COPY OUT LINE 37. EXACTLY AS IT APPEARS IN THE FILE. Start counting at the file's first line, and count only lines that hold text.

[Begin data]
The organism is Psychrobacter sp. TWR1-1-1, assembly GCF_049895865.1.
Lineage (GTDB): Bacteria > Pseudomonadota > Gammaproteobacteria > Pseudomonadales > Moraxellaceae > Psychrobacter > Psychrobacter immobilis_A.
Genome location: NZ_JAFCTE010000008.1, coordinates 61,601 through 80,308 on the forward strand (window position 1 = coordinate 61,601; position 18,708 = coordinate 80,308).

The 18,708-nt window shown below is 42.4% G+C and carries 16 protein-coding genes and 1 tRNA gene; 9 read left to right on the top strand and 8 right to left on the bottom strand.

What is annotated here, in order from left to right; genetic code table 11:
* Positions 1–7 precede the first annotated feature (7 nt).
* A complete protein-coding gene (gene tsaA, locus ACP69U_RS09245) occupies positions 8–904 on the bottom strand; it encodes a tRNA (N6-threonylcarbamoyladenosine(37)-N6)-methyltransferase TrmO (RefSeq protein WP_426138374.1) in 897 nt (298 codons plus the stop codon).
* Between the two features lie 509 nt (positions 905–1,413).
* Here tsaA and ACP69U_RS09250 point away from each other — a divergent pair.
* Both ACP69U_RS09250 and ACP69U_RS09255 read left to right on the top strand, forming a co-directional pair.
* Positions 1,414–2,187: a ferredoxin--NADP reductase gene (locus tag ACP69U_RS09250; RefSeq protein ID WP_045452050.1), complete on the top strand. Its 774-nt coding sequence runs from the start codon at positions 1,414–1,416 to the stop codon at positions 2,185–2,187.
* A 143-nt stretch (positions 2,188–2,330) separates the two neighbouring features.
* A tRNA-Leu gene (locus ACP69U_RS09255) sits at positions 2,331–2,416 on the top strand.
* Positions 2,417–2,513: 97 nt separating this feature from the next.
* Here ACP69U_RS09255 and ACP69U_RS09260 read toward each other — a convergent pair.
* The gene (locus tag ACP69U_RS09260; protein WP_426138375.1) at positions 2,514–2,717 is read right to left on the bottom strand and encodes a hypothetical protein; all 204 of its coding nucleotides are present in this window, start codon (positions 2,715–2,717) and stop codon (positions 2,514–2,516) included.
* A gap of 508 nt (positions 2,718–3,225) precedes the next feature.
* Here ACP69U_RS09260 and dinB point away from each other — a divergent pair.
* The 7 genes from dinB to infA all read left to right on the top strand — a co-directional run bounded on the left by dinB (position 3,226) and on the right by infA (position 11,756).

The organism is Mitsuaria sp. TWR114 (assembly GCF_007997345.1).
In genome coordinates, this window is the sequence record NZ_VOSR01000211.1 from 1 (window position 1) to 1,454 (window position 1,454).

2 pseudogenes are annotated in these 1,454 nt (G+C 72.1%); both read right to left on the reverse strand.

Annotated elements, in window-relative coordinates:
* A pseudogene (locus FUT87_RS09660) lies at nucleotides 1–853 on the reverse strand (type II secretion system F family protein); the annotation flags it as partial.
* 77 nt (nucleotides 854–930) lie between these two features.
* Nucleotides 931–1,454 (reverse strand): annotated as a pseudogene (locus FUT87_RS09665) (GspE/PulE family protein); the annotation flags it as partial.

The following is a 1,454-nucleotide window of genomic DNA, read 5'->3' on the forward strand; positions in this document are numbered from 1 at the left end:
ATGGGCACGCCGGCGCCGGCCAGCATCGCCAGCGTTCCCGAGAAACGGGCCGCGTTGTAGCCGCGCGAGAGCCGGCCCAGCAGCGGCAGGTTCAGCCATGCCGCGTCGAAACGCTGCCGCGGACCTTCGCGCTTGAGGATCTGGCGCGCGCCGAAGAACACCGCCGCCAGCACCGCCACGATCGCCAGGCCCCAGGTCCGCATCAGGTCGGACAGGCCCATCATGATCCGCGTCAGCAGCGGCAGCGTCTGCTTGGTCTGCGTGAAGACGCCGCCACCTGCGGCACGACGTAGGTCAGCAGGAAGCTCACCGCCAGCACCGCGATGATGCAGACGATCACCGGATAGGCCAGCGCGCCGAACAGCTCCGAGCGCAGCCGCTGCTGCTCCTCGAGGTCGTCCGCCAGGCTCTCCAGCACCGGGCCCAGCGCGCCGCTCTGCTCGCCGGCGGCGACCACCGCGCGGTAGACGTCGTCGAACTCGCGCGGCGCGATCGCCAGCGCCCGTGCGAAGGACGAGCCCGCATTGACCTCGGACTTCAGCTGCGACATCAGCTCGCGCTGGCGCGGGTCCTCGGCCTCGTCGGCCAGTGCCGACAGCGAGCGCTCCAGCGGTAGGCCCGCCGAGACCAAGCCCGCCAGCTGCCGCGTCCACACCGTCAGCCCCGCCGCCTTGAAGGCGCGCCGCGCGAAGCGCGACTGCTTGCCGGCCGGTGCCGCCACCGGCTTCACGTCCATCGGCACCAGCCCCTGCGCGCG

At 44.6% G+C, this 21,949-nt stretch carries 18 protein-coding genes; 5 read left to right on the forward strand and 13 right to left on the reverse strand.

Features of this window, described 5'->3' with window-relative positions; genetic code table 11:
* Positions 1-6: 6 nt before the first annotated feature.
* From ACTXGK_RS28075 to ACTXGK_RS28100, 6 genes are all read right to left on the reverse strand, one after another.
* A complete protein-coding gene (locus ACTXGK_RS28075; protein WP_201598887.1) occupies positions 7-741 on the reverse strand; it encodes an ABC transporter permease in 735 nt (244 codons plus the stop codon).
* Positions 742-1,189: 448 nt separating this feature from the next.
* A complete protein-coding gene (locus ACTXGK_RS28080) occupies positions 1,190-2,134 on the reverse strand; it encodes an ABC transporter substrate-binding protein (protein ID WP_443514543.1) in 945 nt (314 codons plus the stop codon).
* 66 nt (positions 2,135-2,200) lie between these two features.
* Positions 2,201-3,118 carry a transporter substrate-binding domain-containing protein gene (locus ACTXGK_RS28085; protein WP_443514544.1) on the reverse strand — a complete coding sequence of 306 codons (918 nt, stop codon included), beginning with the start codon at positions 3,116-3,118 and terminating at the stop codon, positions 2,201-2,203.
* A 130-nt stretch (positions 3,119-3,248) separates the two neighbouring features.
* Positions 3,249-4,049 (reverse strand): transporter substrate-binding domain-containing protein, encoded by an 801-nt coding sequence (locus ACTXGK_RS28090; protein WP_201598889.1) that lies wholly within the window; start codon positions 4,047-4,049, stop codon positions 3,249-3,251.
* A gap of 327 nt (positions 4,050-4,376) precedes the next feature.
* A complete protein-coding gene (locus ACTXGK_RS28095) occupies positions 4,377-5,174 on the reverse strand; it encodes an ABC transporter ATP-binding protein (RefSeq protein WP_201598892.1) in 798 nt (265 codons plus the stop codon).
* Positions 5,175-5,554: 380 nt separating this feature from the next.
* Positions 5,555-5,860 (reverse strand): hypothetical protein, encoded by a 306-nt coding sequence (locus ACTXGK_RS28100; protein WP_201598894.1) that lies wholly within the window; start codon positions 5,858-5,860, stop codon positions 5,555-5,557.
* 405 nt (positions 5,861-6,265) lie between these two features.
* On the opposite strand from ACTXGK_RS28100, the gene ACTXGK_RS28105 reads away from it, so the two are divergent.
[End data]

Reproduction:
* Positions 2,201-3,118 carry a transporter substrate-binding domain-containing protein gene (locus ACTXGK_RS28085; protein WP_443514544.1) on the reverse strand — a complete coding sequence of 306 codons (918 nt, stop codon included), beginning with the start codon at positions 3,116-3,118 and terminating at the stop codon, positions 2,201-2,203.